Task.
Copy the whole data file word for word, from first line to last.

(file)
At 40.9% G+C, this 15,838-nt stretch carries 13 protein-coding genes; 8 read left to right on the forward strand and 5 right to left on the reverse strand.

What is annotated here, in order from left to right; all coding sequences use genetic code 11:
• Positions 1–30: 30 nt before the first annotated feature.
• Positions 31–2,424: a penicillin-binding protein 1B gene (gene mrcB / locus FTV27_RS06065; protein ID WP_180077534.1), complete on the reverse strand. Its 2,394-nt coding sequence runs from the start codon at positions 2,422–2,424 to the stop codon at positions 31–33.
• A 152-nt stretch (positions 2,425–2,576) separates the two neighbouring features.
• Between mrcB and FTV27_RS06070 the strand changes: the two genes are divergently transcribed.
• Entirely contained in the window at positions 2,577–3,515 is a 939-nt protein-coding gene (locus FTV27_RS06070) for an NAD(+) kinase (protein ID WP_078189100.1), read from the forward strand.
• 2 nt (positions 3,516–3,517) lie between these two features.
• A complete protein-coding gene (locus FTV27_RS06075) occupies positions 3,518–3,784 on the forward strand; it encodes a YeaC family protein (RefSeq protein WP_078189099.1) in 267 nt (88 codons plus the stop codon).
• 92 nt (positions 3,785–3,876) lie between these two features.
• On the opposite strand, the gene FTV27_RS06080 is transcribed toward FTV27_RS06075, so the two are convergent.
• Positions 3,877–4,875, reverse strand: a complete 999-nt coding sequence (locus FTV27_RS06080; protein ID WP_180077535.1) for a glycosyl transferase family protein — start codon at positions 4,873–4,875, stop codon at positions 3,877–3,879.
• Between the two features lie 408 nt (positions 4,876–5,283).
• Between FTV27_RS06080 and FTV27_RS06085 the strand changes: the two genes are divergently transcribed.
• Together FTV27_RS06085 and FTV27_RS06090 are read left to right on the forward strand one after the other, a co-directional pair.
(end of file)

At 40.9% G+C, this 15,838-nt stretch carries 13 protein-coding genes; 8 read left to right on the forward strand and 5 right to left on the reverse strand.

What is annotated here, in order from left to right; all coding sequences use genetic code 11:
• Positions 1–30: 30 nt before the first annotated feature.
• Positions 31–2,424: a penicillin-binding protein 1B gene (gene mrcB / locus FTV27_RS06065; protein ID WP_180077534.1), complete on the reverse strand. Its 2,394-nt coding sequence runs from the start codon at positions 2,422–2,424 to the stop codon at positions 31–33.
• A 152-nt stretch (positions 2,425–2,576) separates the two neighbouring features.
• Between mrcB and FTV27_RS06070 the strand changes: the two genes are divergently transcribed.
• Entirely contained in the window at positions 2,577–3,515 is a 939-nt protein-coding gene (locus FTV27_RS06070) for an NAD(+) kinase (protein ID WP_078189100.1), read from the forward strand.
• 2 nt (positions 3,516–3,517) lie between these two features.
• A complete protein-coding gene (locus FTV27_RS06075) occupies positions 3,518–3,784 on the forward strand; it encodes a YeaC family protein (RefSeq protein WP_078189099.1) in 267 nt (88 codons plus the stop codon).
• 92 nt (positions 3,785–3,876) lie between these two features.
• On the opposite strand, the gene FTV27_RS06080 is transcribed toward FTV27_RS06075, so the two are convergent.
• Positions 3,877–4,875, reverse strand: a complete 999-nt coding sequence (locus FTV27_RS06080; protein ID WP_180077535.1) for a glycosyl transferase family protein — start codon at positions 4,873–4,875, stop codon at positions 3,877–3,879.
• Between the two features lie 408 nt (positions 4,876–5,283).
• Between FTV27_RS06080 and FTV27_RS06085 the strand changes: the two genes are divergently transcribed.
• Together FTV27_RS06085 and FTV27_RS06090 are read left to right on the forward strand one after the other, a co-directional pair.